What is North Korea's charm offensive about?by Anna Fifield
North Korea’s unexpected charm offensive at the Winter Olympics has taken some by surprise. Anna Fifield looks at what it means.
But this is exactly what happened last week, when I was in Pyeongchang to cover the opening of the Winter Olympics – and when I happily had the opportunity to cheer the New Zealand team as they walked out into the stadium.
Kim Jong-un sent his younger sister, Kim Yo-jong, to South Korea as his “special envoy” as part of an Olympics-related rapprochement. Even before she arrived in South Korea on her brother’s private jet, there was a media frenzy around her. We know so little about the North Korean first family that there is a huge hunger for the slightest insight into this dictator and his cronies.
If North Korea was going on a charm offensive, it could hardly have hoped for a better charmer. Kim Yo-jong was understated yet personable, smiling all the time and attending meals, hockey games and concerts with the South Korean President, Moon Jae-in.
And she brought with her something the President was eagerly awaiting: an invitation to go to Pyongyang. For Moon, the President who wants to bring North Korea in from the cold by talking to it, rather than isolating it, it was exactly what he’d hoped for.
But there is a lot of scepticism in both South Korea and the United States about Kim Jong-un’s sudden olive branch. Why – after a year of missile launches, a huge nuclear test and increasingly belligerent threats – is the North Korean leader suddenly playing nice?
First, it looks as if Kim Jong-un is beginning to worry and he’s looking for someone to help. Who better than his estranged brother in the South?
Visitors to Pyongyang say Kim Jong-un has become increasingly concerned about the talk in Washington of giving him a “bloody nose” with a targeted military strike. The military option, which has long been ruled out as too risky because South Korea would be devastated in the retaliation phase, is suddenly being discussed as a real possibility.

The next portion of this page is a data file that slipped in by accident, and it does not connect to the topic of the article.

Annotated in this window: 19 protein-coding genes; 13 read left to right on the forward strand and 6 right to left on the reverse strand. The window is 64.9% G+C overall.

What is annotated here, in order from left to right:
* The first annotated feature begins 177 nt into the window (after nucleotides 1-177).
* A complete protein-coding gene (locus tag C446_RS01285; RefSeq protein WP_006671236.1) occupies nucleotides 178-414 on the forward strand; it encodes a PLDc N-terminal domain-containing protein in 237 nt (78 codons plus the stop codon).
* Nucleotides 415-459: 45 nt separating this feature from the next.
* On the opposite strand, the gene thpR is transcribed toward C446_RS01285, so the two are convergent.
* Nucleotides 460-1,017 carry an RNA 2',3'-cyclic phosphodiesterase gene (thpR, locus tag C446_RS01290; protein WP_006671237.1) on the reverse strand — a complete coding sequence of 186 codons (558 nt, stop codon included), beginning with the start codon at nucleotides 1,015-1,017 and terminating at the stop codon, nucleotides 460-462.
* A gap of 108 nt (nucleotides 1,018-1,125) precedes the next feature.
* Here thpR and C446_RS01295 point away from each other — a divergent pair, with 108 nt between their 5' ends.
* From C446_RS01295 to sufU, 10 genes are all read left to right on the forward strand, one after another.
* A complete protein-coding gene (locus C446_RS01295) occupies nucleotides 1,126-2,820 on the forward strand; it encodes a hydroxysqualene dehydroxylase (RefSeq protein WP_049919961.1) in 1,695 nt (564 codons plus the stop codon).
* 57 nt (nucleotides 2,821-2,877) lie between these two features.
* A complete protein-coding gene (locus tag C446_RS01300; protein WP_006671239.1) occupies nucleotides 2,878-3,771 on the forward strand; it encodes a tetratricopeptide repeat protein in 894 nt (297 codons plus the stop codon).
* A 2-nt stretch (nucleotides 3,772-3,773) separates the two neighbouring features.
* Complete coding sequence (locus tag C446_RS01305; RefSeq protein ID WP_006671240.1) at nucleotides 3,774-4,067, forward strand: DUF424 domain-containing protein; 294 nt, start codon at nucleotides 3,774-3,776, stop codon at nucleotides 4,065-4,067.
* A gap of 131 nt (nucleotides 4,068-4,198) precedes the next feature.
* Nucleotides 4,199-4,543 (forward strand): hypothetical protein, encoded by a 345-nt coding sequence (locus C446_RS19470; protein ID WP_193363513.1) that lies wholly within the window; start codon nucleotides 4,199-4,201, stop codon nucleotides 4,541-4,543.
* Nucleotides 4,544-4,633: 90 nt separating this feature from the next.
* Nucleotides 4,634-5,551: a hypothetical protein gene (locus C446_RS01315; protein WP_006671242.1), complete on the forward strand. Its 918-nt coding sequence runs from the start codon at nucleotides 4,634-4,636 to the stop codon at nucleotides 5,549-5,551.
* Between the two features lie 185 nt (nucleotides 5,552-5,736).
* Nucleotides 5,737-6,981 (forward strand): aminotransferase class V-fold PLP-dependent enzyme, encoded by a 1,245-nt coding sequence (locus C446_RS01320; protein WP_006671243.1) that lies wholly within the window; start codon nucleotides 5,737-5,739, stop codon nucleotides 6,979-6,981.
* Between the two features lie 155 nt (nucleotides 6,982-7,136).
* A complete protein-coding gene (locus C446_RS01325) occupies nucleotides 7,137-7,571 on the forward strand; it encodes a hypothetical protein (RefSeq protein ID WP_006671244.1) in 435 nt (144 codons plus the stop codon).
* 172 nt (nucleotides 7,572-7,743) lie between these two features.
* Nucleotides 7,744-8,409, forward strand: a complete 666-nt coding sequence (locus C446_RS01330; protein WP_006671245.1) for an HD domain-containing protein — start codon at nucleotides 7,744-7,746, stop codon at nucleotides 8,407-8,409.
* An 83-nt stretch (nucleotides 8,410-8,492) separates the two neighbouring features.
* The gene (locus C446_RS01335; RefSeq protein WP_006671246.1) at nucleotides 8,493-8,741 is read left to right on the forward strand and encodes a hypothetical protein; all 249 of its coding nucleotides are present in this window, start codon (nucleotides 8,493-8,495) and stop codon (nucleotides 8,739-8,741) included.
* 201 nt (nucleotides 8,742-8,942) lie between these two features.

Second, international sanctions imposed on North Korea are beginning to hurt. The broad measures applied through the United Nations last year cracked down on the country’s main exporting industries: coal, seafood and garments. With that money drying up, the Kim regime could soon find itself in a tight spot.
So, to find the weakest link in the chain, he sent a delegation south for the Olympics. It was a genius move, because it was not a political event, yet it took full advantage of the South Korean President’s desires to make the Olympics the “peace games” and to engage with the north. Kim’s smiling sister was the perfect propaganda unit for the job – not surprising, since her day job is running North Korea’s propaganda operations.
The question now is what happens next? Is the South Korean President so keen for a summit in the north that he will press ahead, even if it angers his allies in the US? And will North Korea prove any more willing to have substantive negotiations than before?
Probably not. Kim Jong-un didn’t spend all that time and money just to give up his nuclear weapons.
But Moon has to try. At the very least, he can lower the tensions on the peninsula and reduce the risk to the 25 million South Koreans living within North Korean artillery range.
Anna Fifield, a New Zealander, is the Tokyo bureau chief for the Washington Post.
This article was first published in the February 24, 2018 issue of the New Zealand Listener.
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